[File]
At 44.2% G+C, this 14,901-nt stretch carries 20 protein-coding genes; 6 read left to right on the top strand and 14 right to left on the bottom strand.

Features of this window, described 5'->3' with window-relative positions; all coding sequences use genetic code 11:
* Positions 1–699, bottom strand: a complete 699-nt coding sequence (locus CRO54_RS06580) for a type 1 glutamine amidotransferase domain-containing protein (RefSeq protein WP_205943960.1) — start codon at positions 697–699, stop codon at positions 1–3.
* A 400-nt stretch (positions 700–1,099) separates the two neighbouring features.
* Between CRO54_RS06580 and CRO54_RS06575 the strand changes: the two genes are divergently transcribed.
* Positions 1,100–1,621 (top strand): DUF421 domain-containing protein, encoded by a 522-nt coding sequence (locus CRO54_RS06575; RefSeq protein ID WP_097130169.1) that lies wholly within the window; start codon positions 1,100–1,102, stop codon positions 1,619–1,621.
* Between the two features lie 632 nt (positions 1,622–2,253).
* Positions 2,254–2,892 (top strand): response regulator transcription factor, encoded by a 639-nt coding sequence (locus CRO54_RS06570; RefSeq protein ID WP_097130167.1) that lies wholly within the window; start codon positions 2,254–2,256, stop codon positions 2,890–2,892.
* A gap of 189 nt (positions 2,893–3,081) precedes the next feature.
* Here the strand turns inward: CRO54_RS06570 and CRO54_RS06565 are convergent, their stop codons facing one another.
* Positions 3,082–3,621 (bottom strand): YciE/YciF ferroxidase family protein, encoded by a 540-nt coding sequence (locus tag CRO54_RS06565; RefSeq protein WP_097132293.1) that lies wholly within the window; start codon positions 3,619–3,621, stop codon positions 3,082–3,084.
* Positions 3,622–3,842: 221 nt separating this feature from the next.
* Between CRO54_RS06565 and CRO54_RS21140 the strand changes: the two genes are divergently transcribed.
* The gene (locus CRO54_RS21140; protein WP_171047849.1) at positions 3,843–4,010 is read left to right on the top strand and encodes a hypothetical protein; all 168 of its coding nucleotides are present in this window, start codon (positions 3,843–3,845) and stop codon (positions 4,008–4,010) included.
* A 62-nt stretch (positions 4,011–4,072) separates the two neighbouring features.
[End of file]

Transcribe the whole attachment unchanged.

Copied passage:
At 44.2% G+C, this 14,901-nt stretch carries 20 protein-coding genes; 6 read left to right on the top strand and 14 right to left on the bottom strand.

Features of this window, described 5'->3' with window-relative positions; all coding sequences use genetic code 11:
* Positions 1–699, bottom strand: a complete 699-nt coding sequence (locus CRO54_RS06580) for a type 1 glutamine amidotransferase domain-containing protein (RefSeq protein WP_205943960.1) — start codon at positions 697–699, stop codon at positions 1–3.
* A 400-nt stretch (positions 700–1,099) separates the two neighbouring features.
* Between CRO54_RS06580 and CRO54_RS06575 the strand changes: the two genes are divergently transcribed.
* Positions 1,100–1,621 (top strand): DUF421 domain-containing protein, encoded by a 522-nt coding sequence (locus CRO54_RS06575; RefSeq protein ID WP_097130169.1) that lies wholly within the window; start codon positions 1,100–1,102, stop codon positions 1,619–1,621.
* Between the two features lie 632 nt (positions 1,622–2,253).
* Positions 2,254–2,892 (top strand): response regulator transcription factor, encoded by a 639-nt coding sequence (locus CRO54_RS06570; RefSeq protein ID WP_097130167.1) that lies wholly within the window; start codon positions 2,254–2,256, stop codon positions 2,890–2,892.
* A gap of 189 nt (positions 2,893–3,081) precedes the next feature.
* Here the strand turns inward: CRO54_RS06570 and CRO54_RS06565 are convergent, their stop codons facing one another.
* Positions 3,082–3,621 (bottom strand): YciE/YciF ferroxidase family protein, encoded by a 540-nt coding sequence (locus tag CRO54_RS06565; RefSeq protein WP_097132293.1) that lies wholly within the window; start codon positions 3,619–3,621, stop codon positions 3,082–3,084.
* Positions 3,622–3,842: 221 nt separating this feature from the next.
* Between CRO54_RS06565 and CRO54_RS21140 the strand changes: the two genes are divergently transcribed.
* The gene (locus CRO54_RS21140; protein WP_171047849.1) at positions 3,843–4,010 is read left to right on the top strand and encodes a hypothetical protein; all 168 of its coding nucleotides are present in this window, start codon (positions 3,843–3,845) and stop codon (positions 4,008–4,010) included.
* A 62-nt stretch (positions 4,011–4,072) separates the two neighbouring features.